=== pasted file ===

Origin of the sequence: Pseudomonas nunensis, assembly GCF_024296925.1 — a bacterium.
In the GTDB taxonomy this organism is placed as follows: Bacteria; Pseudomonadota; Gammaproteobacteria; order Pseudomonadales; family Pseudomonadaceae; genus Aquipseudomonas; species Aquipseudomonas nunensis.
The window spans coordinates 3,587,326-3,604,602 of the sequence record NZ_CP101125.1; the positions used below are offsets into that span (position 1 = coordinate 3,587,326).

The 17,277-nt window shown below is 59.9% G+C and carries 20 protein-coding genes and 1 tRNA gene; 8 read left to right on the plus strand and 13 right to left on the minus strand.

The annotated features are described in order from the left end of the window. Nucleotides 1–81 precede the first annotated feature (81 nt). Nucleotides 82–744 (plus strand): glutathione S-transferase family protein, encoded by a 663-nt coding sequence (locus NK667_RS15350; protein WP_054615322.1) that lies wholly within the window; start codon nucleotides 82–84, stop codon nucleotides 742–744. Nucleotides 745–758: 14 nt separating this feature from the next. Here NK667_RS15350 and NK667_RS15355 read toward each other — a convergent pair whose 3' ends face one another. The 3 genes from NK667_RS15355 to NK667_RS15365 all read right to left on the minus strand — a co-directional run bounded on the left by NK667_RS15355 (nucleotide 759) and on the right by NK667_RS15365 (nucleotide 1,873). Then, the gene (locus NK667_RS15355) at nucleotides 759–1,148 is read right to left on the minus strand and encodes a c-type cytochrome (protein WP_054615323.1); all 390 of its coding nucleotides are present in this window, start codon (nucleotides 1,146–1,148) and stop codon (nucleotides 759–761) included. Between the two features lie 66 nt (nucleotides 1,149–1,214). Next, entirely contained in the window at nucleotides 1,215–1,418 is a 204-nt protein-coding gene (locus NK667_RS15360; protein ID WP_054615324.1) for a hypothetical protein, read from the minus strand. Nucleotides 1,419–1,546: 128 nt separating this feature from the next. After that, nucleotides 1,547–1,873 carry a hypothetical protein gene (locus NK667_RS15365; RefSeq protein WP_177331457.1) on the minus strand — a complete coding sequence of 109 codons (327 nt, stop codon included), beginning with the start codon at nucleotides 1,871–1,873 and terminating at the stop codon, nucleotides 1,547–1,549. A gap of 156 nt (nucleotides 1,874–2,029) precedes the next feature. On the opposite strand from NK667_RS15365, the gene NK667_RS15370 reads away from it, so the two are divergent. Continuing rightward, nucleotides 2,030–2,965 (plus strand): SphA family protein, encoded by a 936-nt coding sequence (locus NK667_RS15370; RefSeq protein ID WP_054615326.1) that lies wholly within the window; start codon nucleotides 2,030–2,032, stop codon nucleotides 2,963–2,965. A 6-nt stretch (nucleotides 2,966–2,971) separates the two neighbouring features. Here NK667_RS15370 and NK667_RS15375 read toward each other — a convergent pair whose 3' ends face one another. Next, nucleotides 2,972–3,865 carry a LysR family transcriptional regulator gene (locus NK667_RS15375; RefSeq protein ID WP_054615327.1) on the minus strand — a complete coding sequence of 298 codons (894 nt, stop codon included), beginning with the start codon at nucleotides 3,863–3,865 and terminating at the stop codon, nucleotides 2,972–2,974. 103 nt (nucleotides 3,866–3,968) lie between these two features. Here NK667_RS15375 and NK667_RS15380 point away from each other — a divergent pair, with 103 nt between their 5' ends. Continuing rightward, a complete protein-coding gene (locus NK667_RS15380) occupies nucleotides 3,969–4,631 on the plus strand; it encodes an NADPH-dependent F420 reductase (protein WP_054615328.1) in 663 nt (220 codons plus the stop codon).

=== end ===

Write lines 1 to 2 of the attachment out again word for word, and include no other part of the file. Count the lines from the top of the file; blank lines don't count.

Origin of the sequence: Pseudomonas nunensis, assembly GCF_024296925.1 — a bacterium.
In the GTDB taxonomy this organism is placed as follows: Bacteria; Pseudomonadota; Gammaproteobacteria; order Pseudomonadales; family Pseudomonadaceae; genus Aquipseudomonas; species Aquipseudomonas nunensis.